Grove I2C Temperature Sensor – ElectroSchematics.com

For a long time, I have been wanting to make a better temperature sensor module with an I2C interface, and although I have a few issues to take care of, the main thing holding me back is my monetary fund. A while back, I came across some cheap I2C temperature sensor modules from China and thought it was worth buying one from any web store to test out some ideas. However, by luck I got a “Grove-I2C Temperature Sensor (MCP9808)” module from Seeed Studio (www.seeedstudio.com) as a gift, and I was greatly pleased!

Grove – I2C Temperature Sensor (MCP9808) Module

The Grove – I2C High Accuracy Temperature Sensor (MCP9808) is a pretty cute module based on MCP9808. In addition to high-precision temperature measurements, the module also offers a programmable temperature alert.

This is the pin map of the module:

Working voltage of the module is in 3.3V to 5V range, and the digital interface is I2C (400kHz). Default I2C address of the module is 0x18, but since the module has a set of pads on the back of the PCB, you can cut those pads and solder them to the other side (High level) to change the 7bits I2C address. Furthermore, you can see the ALE Pad on the back of the module. The alert signal output from this pad can be used as an external interrupt signal for other controllers. The default output is high (3.3V) but when the condition is met the output becomes low(0V).

This is the replicated partial schematic of the module:

As you can see, there is a low dropout (LDO) 3.3V voltage regulator, and a bi-directional logic-level shifter circuit. The I2C bus of this module uses 3.3V, so in order to interface with the I2C bus of a 5V microcontroller, this improver will be required.

Microchip Digital Temperature Sensor MCP9808

According to Microchip Technology Inc.’s datasheet, MCP9808 digital temperature sensor chip converts temperatures between -20°C and +100°C to a digital word with ±0.25°C/±0.5°C (typical/maximum) accuracy. This sensor has an industry standard 400 kHz, 2-wire, SMBus/I2C compatible serial interface, allowing up to eight or sixteen sensors to be controlled with a single serial bus. Moreover, the chip comes with user-programmable registers that allow user-selectable settings such as Shutdown or Low-Power modes and the specification of temperature Alert window limits and critical output limits. When the temperature changes beyond the specified boundary limits, the chip outputs an Alert signal. The user has the option of setting the Alert output polarity signal as an active-low or active-high comparator output for thermostat operation, or as a temperature Alert interrupt output for microprocessor-based systems. The Alert output can also be configured as a critical temperature output only.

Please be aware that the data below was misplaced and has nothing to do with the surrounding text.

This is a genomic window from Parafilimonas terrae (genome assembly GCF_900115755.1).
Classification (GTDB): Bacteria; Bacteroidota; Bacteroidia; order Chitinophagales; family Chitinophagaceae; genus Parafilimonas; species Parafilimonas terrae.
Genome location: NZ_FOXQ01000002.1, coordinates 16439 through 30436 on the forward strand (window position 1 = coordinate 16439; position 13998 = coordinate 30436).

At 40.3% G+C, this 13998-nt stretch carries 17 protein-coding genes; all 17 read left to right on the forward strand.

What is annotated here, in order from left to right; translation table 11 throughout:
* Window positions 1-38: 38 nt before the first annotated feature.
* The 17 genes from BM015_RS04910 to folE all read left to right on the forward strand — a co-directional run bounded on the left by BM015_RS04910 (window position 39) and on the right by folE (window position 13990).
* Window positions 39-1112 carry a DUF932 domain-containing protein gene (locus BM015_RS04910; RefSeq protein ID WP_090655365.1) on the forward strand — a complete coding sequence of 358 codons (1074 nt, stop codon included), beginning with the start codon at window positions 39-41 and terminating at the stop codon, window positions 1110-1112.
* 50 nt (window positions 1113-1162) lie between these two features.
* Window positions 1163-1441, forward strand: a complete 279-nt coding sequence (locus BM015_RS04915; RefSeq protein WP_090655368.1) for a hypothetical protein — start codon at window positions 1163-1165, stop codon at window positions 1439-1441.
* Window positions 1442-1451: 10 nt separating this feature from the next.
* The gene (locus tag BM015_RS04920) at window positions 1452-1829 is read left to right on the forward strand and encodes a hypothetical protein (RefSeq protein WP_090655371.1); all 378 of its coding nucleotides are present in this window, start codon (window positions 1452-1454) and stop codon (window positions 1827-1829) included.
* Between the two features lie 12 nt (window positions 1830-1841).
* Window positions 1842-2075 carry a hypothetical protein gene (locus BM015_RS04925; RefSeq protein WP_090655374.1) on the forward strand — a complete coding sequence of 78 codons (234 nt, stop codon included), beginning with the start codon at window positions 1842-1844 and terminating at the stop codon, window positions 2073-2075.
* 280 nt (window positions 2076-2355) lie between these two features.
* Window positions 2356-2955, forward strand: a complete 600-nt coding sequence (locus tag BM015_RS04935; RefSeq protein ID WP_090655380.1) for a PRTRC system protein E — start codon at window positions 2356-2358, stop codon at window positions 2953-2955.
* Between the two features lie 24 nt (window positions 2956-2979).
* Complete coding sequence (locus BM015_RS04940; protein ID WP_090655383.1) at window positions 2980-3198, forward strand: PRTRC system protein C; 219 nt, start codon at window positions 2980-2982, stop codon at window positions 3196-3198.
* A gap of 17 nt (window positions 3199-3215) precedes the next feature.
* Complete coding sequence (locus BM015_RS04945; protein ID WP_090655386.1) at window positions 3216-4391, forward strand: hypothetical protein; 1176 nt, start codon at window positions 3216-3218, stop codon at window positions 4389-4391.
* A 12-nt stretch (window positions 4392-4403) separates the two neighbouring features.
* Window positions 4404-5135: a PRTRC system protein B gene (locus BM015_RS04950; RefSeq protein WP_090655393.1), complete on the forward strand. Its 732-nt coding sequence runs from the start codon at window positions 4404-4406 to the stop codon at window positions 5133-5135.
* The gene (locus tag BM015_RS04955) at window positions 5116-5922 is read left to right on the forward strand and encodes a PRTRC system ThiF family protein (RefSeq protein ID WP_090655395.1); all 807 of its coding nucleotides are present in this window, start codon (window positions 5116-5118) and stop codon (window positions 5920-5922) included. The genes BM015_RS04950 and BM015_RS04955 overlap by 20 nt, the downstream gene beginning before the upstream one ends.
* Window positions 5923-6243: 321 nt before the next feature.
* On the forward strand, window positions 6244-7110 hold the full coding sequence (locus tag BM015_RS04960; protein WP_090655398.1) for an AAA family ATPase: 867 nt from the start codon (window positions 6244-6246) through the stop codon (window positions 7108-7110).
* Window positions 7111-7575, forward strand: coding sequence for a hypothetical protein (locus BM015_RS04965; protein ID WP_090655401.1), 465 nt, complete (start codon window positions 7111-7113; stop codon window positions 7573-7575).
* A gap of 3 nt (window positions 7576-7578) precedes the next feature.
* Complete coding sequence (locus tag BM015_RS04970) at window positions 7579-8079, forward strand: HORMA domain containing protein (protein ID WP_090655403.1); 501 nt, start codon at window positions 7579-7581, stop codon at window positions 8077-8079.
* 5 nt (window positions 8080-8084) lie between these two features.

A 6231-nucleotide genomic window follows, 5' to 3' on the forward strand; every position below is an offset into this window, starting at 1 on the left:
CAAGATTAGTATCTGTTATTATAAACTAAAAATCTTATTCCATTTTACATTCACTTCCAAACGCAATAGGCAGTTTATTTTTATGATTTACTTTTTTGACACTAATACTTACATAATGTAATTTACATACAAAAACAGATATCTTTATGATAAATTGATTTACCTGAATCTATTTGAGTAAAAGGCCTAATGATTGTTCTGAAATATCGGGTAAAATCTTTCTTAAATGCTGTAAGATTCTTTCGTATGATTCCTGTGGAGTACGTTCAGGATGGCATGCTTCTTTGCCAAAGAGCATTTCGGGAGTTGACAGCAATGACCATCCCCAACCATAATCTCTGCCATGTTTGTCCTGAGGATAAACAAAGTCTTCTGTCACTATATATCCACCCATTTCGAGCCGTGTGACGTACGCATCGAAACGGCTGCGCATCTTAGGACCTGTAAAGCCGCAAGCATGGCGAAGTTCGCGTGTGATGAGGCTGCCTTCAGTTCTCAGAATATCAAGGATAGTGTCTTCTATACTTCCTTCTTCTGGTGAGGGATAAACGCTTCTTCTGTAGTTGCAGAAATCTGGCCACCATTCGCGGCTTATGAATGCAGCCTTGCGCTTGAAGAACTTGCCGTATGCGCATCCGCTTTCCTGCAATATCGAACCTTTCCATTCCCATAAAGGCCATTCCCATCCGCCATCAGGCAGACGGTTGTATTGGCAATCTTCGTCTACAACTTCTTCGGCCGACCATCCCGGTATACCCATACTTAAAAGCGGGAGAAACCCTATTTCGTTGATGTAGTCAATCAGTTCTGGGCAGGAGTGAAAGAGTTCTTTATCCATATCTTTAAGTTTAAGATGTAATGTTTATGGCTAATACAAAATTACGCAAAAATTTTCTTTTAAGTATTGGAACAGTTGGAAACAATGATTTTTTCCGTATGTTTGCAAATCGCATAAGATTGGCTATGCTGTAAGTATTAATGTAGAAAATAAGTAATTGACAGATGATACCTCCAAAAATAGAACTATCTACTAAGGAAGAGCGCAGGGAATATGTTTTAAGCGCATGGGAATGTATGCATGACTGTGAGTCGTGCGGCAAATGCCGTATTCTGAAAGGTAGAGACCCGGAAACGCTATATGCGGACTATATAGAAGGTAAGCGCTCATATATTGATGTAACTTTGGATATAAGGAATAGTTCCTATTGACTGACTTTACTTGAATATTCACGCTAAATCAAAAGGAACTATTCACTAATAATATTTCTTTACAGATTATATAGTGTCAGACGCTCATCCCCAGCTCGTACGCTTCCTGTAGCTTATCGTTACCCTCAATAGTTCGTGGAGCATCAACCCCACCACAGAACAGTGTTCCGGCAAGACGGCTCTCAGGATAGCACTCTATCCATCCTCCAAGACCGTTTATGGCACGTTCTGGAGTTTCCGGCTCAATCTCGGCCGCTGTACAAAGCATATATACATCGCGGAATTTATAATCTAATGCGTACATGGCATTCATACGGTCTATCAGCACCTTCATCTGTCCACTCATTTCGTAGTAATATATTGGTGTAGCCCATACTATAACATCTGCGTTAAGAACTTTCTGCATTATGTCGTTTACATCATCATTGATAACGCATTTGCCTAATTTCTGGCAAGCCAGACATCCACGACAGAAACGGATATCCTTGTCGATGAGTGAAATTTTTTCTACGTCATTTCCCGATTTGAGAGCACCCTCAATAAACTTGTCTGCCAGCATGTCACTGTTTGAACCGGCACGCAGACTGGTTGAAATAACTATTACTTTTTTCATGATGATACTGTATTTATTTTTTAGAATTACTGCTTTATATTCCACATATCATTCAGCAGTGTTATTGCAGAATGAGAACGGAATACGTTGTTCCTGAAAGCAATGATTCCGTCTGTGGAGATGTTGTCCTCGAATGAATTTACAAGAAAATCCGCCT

Note that VDD is the power pin, and GND is the system ground pin. The SCL is a clock input pin. All communication and timing are relative to the signal on this pin (the clock is generated by the host or master controller on the bus). The SDA is a bidirectional input/output pin, used to serially transmit data to/from the host controller (this pin requires a pull-up resistor). The Alert is an open-drain output pin which delivers a signal when the ambient temperature goes beyond the user-programmed temperature limit.

The Address Pins (A0, A1, A2) are device address input pins. As mentioned before, the default device address is 0x18 and the address can be calculated by ‘adding’ the A0/A1/A2 to the base of 0x18. A0 sets the lowest bit with a value of 1, A1 sets the middle bit with a value of 2 and A2 sets the high bit with a value of 4. The final address is 0x18 + A2 + A1 + A0.

So, it seems:

  • If only A0 is tied to VDD, the address is 0x18 + 1 = 0x19
  • If only A1 is tied to VDD, the address is 0x18 + 2 = 0x1A
  • If only A2 is tied to VDD, the address is 0x18 + 4 = 0x1C
  • If A2 and A0 are tied to VDD, the address is 0x18 + 4 + 1 = 0x1D
  • By the same token, if A2-A1-A0 all are tied to VDD, then the address is 0x1F

The I2C address range from 0x18 to 0x1F, among them. We can choose whatever we want!

Measuring Temperature with Arduino

Now we are going to look at how to use the temperature sensor module with an Arduino. It is quite easy as there’re several Arduino libraries available for playing with them. I used the library provided by Seeed Studio. Yes, Seeed Studio saves the day again with an excellent library, which is not surprising as I am using a Grove-Sensor module. Their library makes working with the MCP9808 module very simple. No matter what your application you are sure to find that it will do the job quickly and neatly.